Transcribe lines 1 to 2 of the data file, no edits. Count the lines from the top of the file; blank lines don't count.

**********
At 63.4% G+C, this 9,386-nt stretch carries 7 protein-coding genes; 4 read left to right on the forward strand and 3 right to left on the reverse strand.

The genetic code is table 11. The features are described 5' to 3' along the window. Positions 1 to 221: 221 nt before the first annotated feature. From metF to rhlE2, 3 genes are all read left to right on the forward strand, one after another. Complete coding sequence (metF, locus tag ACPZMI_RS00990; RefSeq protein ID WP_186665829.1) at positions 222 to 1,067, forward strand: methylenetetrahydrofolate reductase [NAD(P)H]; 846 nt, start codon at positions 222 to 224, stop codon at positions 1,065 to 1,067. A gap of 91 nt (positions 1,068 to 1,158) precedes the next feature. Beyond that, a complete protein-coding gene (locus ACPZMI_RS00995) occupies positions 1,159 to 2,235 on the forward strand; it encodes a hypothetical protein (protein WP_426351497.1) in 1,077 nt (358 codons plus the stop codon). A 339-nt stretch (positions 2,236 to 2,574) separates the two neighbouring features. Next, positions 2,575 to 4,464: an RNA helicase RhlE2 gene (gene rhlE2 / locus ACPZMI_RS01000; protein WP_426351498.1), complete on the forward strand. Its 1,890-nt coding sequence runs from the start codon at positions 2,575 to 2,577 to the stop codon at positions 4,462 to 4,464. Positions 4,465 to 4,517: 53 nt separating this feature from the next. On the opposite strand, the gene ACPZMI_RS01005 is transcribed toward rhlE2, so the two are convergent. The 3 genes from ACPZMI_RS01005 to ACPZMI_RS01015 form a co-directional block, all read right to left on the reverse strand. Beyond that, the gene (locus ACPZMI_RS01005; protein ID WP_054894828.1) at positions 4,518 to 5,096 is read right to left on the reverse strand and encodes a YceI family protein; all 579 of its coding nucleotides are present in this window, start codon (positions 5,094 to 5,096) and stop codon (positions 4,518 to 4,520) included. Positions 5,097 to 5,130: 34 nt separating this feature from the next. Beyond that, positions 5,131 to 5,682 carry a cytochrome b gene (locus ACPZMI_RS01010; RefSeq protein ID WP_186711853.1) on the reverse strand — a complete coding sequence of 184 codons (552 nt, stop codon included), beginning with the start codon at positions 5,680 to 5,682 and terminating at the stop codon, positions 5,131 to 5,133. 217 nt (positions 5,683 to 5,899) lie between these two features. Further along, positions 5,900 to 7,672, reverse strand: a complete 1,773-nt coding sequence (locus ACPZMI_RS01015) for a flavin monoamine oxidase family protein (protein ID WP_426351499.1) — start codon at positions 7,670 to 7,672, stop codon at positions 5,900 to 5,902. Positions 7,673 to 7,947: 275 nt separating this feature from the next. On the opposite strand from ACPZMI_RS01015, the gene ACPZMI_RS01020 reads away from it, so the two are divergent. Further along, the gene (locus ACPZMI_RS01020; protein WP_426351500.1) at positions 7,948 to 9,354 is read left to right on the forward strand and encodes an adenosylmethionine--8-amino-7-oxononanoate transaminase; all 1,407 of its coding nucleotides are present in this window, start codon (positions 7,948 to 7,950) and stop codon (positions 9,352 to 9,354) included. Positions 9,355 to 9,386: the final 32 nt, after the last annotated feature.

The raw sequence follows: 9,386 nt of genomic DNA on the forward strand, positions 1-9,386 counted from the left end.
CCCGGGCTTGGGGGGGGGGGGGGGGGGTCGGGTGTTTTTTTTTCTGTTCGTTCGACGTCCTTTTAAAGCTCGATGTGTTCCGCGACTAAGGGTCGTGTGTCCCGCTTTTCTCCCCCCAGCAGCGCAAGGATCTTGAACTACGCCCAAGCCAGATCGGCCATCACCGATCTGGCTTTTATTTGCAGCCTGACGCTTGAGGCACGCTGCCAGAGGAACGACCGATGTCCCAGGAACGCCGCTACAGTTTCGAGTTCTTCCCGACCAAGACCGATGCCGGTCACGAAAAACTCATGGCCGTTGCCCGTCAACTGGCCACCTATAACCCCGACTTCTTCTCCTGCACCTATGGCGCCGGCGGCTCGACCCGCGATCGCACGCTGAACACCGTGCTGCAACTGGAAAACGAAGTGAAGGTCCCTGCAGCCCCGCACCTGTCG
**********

At 63.4% G+C, this 9,386-nt stretch carries 7 protein-coding genes; 4 read left to right on the forward strand and 3 right to left on the reverse strand.

The genetic code is table 11. The features are described 5' to 3' along the window. Positions 1 to 221: 221 nt before the first annotated feature. From metF to rhlE2, 3 genes are all read left to right on the forward strand, one after another. Complete coding sequence (metF, locus tag ACPZMI_RS00990; RefSeq protein ID WP_186665829.1) at positions 222 to 1,067, forward strand: methylenetetrahydrofolate reductase [NAD(P)H]; 846 nt, start codon at positions 222 to 224, stop codon at positions 1,065 to 1,067. A gap of 91 nt (positions 1,068 to 1,158) precedes the next feature. Beyond that, a complete protein-coding gene (locus ACPZMI_RS00995) occupies positions 1,159 to 2,235 on the forward strand; it encodes a hypothetical protein (protein WP_426351497.1) in 1,077 nt (358 codons plus the stop codon). A 339-nt stretch (positions 2,236 to 2,574) separates the two neighbouring features. Next, positions 2,575 to 4,464: an RNA helicase RhlE2 gene (gene rhlE2 / locus ACPZMI_RS01000; protein WP_426351498.1), complete on the forward strand. Its 1,890-nt coding sequence runs from the start codon at positions 2,575 to 2,577 to the stop codon at positions 4,462 to 4,464. Positions 4,465 to 4,517: 53 nt separating this feature from the next. On the opposite strand, the gene ACPZMI_RS01005 is transcribed toward rhlE2, so the two are convergent. The 3 genes from ACPZMI_RS01005 to ACPZMI_RS01015 form a co-directional block, all read right to left on the reverse strand. Beyond that, the gene (locus ACPZMI_RS01005; protein ID WP_054894828.1) at positions 4,518 to 5,096 is read right to left on the reverse strand and encodes a YceI family protein; all 579 of its coding nucleotides are present in this window, start codon (positions 5,094 to 5,096) and stop codon (positions 4,518 to 4,520) included. Positions 5,097 to 5,130: 34 nt separating this feature from the next. Beyond that, positions 5,131 to 5,682 carry a cytochrome b gene (locus ACPZMI_RS01010; RefSeq protein ID WP_186711853.1) on the reverse strand — a complete coding sequence of 184 codons (552 nt, stop codon included), beginning with the start codon at positions 5,680 to 5,682 and terminating at the stop codon, positions 5,131 to 5,133. 217 nt (positions 5,683 to 5,899) lie between these two features. Further along, positions 5,900 to 7,672, reverse strand: a complete 1,773-nt coding sequence (locus ACPZMI_RS01015) for a flavin monoamine oxidase family protein (protein ID WP_426351499.1) — start codon at positions 7,670 to 7,672, stop codon at positions 5,900 to 5,902. Positions 7,673 to 7,947: 275 nt separating this feature from the next. On the opposite strand from ACPZMI_RS01015, the gene ACPZMI_RS01020 reads away from it, so the two are divergent. Further along, the gene (locus ACPZMI_RS01020; protein WP_426351500.1) at positions 7,948 to 9,354 is read left to right on the forward strand and encodes an adenosylmethionine--8-amino-7-oxononanoate transaminase; all 1,407 of its coding nucleotides are present in this window, start codon (positions 7,948 to 7,950) and stop codon (positions 9,352 to 9,354) included. Positions 9,355 to 9,386: the final 32 nt, after the last annotated feature.